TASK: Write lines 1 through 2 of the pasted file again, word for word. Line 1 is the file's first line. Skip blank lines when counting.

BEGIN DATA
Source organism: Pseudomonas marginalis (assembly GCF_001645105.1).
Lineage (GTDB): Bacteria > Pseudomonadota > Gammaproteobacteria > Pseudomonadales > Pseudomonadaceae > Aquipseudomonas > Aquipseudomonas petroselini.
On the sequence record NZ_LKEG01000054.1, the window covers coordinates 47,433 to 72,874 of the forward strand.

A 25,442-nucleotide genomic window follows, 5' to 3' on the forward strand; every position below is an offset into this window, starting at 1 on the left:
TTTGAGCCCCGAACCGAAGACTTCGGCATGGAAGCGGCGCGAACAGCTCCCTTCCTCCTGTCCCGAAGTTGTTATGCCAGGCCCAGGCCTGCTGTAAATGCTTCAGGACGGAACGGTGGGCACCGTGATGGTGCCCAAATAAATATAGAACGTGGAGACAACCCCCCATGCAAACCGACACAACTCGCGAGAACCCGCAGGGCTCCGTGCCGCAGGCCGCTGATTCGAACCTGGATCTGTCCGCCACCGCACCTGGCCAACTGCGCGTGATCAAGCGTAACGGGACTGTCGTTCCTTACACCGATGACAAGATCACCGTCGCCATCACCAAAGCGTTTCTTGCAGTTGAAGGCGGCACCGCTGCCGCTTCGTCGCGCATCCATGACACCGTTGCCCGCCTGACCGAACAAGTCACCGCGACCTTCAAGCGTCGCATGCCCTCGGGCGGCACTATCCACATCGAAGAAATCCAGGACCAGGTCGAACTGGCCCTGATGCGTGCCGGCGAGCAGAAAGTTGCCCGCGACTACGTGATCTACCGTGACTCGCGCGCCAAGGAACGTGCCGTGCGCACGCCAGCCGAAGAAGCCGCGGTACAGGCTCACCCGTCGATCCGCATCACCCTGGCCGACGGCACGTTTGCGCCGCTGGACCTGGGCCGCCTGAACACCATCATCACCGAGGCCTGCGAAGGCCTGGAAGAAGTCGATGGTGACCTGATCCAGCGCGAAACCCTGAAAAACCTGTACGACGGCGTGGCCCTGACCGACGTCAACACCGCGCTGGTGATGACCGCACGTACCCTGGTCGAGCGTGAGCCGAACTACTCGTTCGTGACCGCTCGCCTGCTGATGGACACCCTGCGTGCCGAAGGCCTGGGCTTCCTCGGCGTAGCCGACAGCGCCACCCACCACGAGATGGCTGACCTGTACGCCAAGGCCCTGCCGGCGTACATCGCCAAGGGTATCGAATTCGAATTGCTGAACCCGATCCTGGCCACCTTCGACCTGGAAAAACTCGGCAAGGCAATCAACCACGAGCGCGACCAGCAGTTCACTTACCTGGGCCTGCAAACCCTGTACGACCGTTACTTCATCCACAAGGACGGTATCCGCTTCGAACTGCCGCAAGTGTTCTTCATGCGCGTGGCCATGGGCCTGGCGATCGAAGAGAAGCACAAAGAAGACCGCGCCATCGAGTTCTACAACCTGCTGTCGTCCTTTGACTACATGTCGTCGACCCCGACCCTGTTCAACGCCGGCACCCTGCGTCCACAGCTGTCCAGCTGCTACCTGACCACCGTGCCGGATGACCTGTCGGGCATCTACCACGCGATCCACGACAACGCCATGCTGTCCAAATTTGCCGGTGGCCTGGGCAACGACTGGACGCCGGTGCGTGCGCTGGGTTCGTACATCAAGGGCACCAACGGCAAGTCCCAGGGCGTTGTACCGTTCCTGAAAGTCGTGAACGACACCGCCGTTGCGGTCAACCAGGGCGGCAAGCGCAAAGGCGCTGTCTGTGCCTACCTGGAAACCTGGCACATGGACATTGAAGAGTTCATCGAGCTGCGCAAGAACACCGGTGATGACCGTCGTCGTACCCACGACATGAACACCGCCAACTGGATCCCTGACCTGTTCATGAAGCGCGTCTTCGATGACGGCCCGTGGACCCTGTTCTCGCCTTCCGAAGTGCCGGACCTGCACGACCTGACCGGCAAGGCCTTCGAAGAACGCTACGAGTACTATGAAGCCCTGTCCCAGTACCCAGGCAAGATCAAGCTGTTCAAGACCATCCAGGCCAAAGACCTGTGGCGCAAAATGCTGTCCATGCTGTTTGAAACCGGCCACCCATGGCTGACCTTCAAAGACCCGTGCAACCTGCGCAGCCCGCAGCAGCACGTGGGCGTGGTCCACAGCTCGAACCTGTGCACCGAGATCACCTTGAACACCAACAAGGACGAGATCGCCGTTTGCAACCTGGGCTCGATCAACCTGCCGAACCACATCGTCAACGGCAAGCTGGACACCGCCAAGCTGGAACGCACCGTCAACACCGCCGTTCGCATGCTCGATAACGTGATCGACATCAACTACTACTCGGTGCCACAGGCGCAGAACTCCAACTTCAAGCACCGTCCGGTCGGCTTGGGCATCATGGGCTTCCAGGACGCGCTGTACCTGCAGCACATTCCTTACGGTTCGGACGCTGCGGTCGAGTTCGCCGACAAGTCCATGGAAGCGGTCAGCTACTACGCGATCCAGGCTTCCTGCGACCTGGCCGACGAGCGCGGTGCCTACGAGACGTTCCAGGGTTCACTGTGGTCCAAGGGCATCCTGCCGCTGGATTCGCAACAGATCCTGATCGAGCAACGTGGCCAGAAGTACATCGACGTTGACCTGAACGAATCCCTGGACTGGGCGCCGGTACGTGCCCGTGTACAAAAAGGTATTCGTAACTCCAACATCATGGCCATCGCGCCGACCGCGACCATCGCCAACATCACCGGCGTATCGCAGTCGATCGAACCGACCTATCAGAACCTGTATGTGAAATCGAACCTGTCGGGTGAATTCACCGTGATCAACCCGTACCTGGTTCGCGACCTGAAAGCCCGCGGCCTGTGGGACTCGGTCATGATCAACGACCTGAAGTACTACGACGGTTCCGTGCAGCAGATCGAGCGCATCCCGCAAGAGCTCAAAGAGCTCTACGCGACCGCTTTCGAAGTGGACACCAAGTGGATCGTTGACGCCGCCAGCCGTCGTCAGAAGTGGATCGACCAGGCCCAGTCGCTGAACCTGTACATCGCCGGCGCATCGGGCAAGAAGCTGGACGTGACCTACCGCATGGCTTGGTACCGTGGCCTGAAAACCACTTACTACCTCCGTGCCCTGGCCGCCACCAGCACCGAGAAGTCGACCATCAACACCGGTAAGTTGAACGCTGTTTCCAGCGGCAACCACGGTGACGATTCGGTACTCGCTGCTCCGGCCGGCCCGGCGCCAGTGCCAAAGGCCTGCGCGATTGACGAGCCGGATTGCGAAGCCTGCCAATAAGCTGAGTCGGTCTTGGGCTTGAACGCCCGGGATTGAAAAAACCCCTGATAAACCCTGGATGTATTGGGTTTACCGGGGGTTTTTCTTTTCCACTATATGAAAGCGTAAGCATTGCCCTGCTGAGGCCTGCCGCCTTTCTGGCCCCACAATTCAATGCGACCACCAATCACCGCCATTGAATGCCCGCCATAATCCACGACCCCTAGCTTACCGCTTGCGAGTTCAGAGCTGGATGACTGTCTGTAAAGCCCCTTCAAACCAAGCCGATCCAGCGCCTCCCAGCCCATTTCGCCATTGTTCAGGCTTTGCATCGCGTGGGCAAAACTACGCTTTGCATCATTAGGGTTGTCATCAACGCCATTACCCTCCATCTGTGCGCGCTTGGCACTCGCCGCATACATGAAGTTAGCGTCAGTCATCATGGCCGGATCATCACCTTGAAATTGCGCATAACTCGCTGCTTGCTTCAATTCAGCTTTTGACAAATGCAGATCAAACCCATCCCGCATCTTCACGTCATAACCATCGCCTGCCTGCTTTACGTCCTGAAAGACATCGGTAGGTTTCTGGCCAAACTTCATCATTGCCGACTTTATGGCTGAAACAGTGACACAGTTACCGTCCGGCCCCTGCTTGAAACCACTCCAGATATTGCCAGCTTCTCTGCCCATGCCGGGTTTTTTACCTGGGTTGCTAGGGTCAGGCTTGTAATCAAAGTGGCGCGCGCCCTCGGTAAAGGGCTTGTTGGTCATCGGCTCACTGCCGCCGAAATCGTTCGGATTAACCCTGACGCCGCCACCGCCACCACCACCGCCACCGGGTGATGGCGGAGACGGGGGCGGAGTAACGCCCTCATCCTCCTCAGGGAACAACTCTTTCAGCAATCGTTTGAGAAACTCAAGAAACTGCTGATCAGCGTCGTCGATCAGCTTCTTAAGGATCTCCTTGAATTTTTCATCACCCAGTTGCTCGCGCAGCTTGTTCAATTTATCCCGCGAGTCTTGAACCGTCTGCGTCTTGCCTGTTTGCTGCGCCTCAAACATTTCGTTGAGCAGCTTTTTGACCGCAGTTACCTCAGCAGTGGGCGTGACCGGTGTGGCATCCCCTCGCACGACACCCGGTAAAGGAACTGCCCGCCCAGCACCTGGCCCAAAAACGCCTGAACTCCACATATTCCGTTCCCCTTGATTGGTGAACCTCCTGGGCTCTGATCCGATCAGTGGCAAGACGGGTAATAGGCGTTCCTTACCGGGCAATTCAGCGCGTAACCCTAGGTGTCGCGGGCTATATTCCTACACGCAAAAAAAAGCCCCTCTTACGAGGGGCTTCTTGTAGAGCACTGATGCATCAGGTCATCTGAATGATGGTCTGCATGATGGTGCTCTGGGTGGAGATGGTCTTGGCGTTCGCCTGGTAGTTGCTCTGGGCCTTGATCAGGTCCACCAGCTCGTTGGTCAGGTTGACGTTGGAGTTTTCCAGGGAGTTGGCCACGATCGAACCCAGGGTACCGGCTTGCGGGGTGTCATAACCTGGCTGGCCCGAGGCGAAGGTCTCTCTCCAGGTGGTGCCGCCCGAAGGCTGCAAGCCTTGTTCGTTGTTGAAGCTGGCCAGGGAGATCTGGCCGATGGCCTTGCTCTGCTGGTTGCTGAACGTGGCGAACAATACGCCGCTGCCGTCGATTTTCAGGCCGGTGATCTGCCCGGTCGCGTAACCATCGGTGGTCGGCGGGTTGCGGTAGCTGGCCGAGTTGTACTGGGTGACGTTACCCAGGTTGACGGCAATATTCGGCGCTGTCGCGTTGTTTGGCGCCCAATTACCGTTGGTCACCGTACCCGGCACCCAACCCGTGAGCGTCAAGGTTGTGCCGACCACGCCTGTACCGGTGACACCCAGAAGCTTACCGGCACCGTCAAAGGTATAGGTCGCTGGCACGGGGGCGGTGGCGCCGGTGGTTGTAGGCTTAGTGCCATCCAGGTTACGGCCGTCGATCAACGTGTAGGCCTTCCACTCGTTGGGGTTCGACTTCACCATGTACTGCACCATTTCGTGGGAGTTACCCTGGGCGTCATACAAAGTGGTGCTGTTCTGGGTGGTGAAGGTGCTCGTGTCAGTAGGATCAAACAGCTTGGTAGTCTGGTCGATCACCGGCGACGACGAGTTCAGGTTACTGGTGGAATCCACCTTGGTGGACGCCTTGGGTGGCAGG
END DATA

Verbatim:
Source organism: Pseudomonas marginalis (assembly GCF_001645105.1).
Lineage (GTDB): Bacteria > Pseudomonadota > Gammaproteobacteria > Pseudomonadales > Pseudomonadaceae > Aquipseudomonas > Aquipseudomonas petroselini.